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AAAMath: Cross Multiplication to Solve Proportions


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Activity Description


Solving Proportions by Cross Multipying
Source: Cross Multiplication to Solve Proportions Practice page (License: Protected by Copyright (c) [i.e. screenshot])
This activity gives students the needed practice to reinforce classroom instruction on using proportions and cross-multiplying to solve problems. This lesson provides students with a short review of the lesson, Interactive Practice, and Play, which includes timed games.


  1. Check that the site is not blocked by your school.
  2. Preview the lesson, which is found under ratios.
  3. Try some of the exercises to check the difficulty level.
  4. Review the lesson and practice activities.

Teacher Tips

There are numerous short lessons on ratios. The “Uses of the Percent Ratio” lessons have several different applications of ratios. Depending on the available class time, you can present several lessons during a class period.

More Ways

To use this site in Spanish, just click on Spanish Version of AAAMath at the bottom of the yellow left side list.

Program Areas

  • ASE: High School Equivalency Preparation
  • ABE: Adult Basic Education
  • ASE: High School Diploma
  • CTE: Career Technical Education


  • High

Lesson Plan


Begin with a review of previous content related to proportions and percentages.



Introduce the lesson and discuss the importance of being able to solve proportion problems. Try to use real-life applications.

  • If the formula calls for 3 ml to be dissolved in 75 ml of water, how much is needed for 500 ml of water?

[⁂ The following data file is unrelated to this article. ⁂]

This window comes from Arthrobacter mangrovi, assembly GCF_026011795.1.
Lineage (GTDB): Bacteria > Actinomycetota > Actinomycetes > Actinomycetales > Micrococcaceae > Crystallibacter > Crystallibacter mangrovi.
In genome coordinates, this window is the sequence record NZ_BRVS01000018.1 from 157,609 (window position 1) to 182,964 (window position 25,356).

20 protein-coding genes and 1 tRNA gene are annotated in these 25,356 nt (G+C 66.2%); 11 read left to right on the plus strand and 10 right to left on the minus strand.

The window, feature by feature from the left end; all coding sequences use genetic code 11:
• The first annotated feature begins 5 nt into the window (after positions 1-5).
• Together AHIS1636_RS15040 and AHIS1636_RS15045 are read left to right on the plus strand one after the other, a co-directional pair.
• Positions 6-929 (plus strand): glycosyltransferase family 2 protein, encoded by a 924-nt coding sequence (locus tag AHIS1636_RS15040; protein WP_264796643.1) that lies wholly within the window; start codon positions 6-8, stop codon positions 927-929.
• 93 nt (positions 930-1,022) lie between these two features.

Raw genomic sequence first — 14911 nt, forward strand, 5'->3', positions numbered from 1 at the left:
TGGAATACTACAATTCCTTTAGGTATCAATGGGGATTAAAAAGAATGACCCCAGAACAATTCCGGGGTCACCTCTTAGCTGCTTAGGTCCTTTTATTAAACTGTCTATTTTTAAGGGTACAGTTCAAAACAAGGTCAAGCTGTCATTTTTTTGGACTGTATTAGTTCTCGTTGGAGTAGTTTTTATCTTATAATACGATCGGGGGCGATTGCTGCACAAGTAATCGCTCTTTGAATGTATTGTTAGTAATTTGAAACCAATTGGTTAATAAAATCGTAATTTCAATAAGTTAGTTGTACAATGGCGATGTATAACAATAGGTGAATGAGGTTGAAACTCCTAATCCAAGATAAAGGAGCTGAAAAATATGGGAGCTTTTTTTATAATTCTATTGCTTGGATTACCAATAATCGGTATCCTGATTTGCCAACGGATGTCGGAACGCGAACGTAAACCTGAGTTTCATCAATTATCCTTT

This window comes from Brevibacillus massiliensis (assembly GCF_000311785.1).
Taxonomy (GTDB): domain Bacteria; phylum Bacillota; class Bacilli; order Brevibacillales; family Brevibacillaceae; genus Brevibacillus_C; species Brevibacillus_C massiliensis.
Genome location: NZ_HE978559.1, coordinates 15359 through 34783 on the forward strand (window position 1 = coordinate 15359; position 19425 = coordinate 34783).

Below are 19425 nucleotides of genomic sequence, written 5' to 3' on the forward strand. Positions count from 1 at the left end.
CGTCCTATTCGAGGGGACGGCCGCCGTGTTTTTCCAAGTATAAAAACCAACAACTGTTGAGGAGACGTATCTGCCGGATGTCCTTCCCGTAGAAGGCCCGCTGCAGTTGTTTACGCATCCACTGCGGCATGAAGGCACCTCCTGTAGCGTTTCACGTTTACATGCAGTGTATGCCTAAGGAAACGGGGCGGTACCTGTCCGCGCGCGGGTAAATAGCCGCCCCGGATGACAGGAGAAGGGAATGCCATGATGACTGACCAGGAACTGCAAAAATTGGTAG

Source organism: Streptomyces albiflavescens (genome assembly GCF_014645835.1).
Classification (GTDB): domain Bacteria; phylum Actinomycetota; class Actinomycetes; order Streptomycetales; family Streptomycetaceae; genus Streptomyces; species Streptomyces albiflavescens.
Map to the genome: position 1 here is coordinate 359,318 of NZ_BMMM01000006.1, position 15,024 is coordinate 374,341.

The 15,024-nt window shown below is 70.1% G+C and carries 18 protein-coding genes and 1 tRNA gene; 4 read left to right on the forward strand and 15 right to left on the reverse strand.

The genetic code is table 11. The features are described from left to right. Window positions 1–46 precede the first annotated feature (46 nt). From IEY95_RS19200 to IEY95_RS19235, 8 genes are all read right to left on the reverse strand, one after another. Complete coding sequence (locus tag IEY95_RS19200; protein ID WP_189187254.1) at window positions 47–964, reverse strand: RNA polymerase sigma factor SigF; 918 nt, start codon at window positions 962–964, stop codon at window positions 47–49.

• If a garment is 30% off, how much will you pay for one that costs $25.00?
  • Give the students a percentage problem and ask them how they would solve the problem.
  • Give students time to explore different methods of finding the solution. This works well in small groups. Have the groups share their findings.
  • Guide instruction to clarify any misconceptions and direct learning.
  1. Use Interactive Practice to generate problems.
  2. If you have access to a computer lab, give students time to practice their skills. If students have Internet access at home, encourage students to practice their skills at home.
  3. The next day you can discuss any problems students had with the problems and reteach as necessary.

Check for understanding by giving a short formative quiz.

Reteach concepts as needed

Engagement Extension

Divide students into small groups to explore different ways to use proportions in their lives then have the groups share with the class. As different groups share, write their answers on the board.



  • Math
    • Algebra
    • Conversions
    • Proportions
  • Science
    • Chemistry
    • Physics

CTE Sectors

  • Building and Construction Trades
  • Business and Finance
  • Engineering and Architecture
  • Health Science and Medical Technology

CTE Anchor Standards

  • Anchor Standard 5: Problem Solving and Critical Thinking - Writing Standard: Conduct short as well as more sustained research projects to answer a question (including a self-generated question) or solve a problem, narrow or broaden the inquiry when appropriate, and synthesize multiple sources on the subject, demonstrating understanding of the subject under investigation.
  • Anchor Standard 11: Demonstration and Application - Demonstrate and apply the knowledge and skills contained in the industry-sector anchor standards, pathway standards, and performance indicators in classroom, laboratory, and workplace settings, and the career technical student organization.


  • Ratios and Proportional Relationships
    • 6.RP.1-2 - Understand ratio concepts and use ratio reasoning to solve problems.


math, ratio, ratios, AAA, AAAMath, cross, equations, multipying, proportion


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OTAN activities are funded by contract CN220124 from the Adult Education Office, in the Career & College Transition Division, California Department of Education, with funds provided through Federal P.L., 105-220, Section 223. However, OTAN content does not necessarily reflect the position of that department or the U.S. Department of Education.